Finally Home

Finally Home by Lois Greiman Read Free Book Online

Book: Finally Home by Lois Greiman Read Free Book Online
Authors: Lois Greiman
always made it difficult to eat . . . or breathe. Sophie Jaegar was not the kind of girl who made life easy.
    â€œSo you think her siblings are okay?” Casie asked and glanced at the box that sat on the floor in front of the oven.
    The “lambing box” was nothing more than a corrugated container that had once housed some kitchen appliance long ago forgotten. It was frayed at the top and bent at one side, but newborn lambs were not known for their wild attempts to escape, and dozens had been warmed in that same crate just as this one was now, tiny head nestled into the terry cloth towel that cushioned the bottom, knobby legs folded under its angular form.
    â€œThey seemed to know which end was up,” Ty said.
    â€œSo they were nursing?” Casie asked.
    â€œYeah.” Their tiny tails had been twitching merrily while their smaller sibling had stumbled around blindly searching for a meal. But unlike cows, who had four plates at the dinner table, sheep only had two. It made no sense, since the former would almost invariably give birth to a single offspring, while ewes were known to produce three with disturbing frequency. Neither did it make sense that they would, more times than seemed logical, refuse to take one of those offspring while accepting the other two. That had been the case today. He glanced at the lamb, which, to his eyes, possessed all the charm of her siblings, and wondered why some mothers could love with selfless charity while others . . . He winced, mind jolting back to the present.
    Casie was staring at him. “What’s wrong?” she asked. Her voice was soft, as was her heart. There was no reason to bother her with the fact that the ewe had knocked this particular baby to the ground more than once. No reason to debate why she found this infant so patently detestable.
    â€œNothing,” Ty said and glanced at the soup bowl in front of him.
    â€œIs there something wrong with the stew?” Emily asked. She was different from Casie. Not so soft, but her heart was good as gold. She was loyal as a hound, tough as a screw. If someone asked, he might be able to admit he thought the world of her. After all, they’d been cut from the same tattered cloth.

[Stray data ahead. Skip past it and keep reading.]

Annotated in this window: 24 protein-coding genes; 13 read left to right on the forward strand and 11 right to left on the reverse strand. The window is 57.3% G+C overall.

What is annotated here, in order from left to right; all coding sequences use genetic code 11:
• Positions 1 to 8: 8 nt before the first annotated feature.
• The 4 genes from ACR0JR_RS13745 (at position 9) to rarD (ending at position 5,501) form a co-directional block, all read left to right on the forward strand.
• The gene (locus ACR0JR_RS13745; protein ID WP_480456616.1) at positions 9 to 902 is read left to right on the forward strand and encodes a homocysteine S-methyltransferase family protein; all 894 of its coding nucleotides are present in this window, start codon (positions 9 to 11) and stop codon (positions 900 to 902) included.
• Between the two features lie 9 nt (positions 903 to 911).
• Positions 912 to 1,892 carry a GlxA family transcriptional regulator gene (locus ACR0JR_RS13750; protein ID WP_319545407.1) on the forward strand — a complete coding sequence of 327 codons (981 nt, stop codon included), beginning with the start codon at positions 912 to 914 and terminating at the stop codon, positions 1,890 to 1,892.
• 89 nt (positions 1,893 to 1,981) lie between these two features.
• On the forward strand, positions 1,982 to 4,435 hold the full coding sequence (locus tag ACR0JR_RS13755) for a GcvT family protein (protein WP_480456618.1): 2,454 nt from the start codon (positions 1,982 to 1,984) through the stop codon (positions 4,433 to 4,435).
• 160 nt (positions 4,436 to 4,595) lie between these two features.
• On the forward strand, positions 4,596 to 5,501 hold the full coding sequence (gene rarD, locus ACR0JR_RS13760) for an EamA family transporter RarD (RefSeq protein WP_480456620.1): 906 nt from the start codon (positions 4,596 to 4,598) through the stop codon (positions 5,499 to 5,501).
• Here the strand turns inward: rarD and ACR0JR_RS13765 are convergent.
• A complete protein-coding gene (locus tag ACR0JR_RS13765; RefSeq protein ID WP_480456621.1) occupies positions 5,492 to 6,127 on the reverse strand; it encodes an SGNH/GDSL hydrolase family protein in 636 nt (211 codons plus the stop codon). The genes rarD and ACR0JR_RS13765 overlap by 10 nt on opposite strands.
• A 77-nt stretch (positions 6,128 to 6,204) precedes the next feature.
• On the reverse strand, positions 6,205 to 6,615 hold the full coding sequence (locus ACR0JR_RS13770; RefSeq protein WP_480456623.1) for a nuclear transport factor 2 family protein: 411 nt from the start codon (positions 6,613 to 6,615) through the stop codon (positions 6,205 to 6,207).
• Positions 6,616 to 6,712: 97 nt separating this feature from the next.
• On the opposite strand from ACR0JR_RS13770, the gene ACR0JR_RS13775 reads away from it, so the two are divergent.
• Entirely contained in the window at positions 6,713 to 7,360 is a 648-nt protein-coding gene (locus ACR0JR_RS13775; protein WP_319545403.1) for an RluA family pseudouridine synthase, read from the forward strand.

â€œNo. Course not. It’s real good,” he said and took a bite, though thoughts of mothers always put him off his feed.
    â€œShe’ll probably eat when she warms up a little,” Emily said.
    â€œSure. I ain’t worried,” Ty assured her, but it was an out-and-out lie. He worried about a whole lot of things and they all knew it. The crazy thing . . . the thing that still baffled him was that they cared. Oh sure, Casie would . . . she was the kind of person who’d take a kick in the head to save a June bug from a tornado, and Emily . . . Emily was his friend, had been ever since she’d refused to mind her own business in the foster home where they’d both been dumped years before. But Sophie . . . He chanced a look at her, but she was watching him out of the corner of her eye, so he yanked his attention away just as she did the same, heart beating a raucous cadence like it always did when she was near.
    â€œIs everything okay with Angel?” Casie asked.
    Ty zipped his gaze to her, already fretting even though the flea-bitten mare was doing as well as could be expected considering her advanced age. “She’s doing real good,” he said.
    â€œChesapeake didn’t get in trouble again, did he?” In the past couple months Casie had become increasingly attached to the bay stallion Colt had delivered months ago with several other half-starved horses. It was a fact about which no one was particularly thrilled; Chester was as unpredictable as he was handsome.
    â€œNope,” Ty said.
    â€œIs something wrong with Free?” Sophie asked.
    â€œShe’s fine, too.” Freedom was no Angel. Goofy as hell and flighty as a songbird, she wasn’t the kind of animal

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